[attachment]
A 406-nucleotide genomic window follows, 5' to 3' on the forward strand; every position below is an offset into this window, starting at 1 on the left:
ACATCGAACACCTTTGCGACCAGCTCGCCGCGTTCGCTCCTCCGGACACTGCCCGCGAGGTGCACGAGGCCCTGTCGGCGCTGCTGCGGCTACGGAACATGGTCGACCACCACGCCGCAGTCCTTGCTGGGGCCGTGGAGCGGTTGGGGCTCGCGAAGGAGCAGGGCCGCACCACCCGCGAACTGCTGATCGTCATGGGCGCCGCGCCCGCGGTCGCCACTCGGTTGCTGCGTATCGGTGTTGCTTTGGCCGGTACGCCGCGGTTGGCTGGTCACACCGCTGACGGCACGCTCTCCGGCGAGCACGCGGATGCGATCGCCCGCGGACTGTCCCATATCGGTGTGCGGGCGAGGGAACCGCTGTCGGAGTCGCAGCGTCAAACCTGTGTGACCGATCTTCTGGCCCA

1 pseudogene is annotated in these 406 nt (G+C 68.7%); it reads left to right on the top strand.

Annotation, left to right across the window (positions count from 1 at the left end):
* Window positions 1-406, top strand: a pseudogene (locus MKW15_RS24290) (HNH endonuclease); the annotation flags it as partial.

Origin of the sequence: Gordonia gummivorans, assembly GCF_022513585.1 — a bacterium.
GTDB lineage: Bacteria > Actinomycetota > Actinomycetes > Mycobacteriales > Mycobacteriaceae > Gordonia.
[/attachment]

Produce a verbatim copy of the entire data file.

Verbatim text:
A 406-nucleotide genomic window follows, 5' to 3' on the forward strand; every position below is an offset into this window, starting at 1 on the left:
ACATCGAACACCTTTGCGACCAGCTCGCCGCGTTCGCTCCTCCGGACACTGCCCGCGAGGTGCACGAGGCCCTGTCGGCGCTGCTGCGGCTACGGAACATGGTCGACCACCACGCCGCAGTCCTTGCTGGGGCCGTGGAGCGGTTGGGGCTCGCGAAGGAGCAGGGCCGCACCACCCGCGAACTGCTGATCGTCATGGGCGCCGCGCCCGCGGTCGCCACTCGGTTGCTGCGTATCGGTGTTGCTTTGGCCGGTACGCCGCGGTTGGCTGGTCACACCGCTGACGGCACGCTCTCCGGCGAGCACGCGGATGCGATCGCCCGCGGACTGTCCCATATCGGTGTGCGGGCGAGGGAACCGCTGTCGGAGTCGCAGCGTCAAACCTGTGTGACCGATCTTCTGGCCCA

1 pseudogene is annotated in these 406 nt (G+C 68.7%); it reads left to right on the top strand.

Annotation, left to right across the window (positions count from 1 at the left end):
* Window positions 1-406, top strand: a pseudogene (locus MKW15_RS24290) (HNH endonuclease); the annotation flags it as partial.

Origin of the sequence: Gordonia gummivorans, assembly GCF_022513585.1 — a bacterium.
GTDB lineage: Bacteria > Actinomycetota > Actinomycetes > Mycobacteriales > Mycobacteriaceae > Gordonia.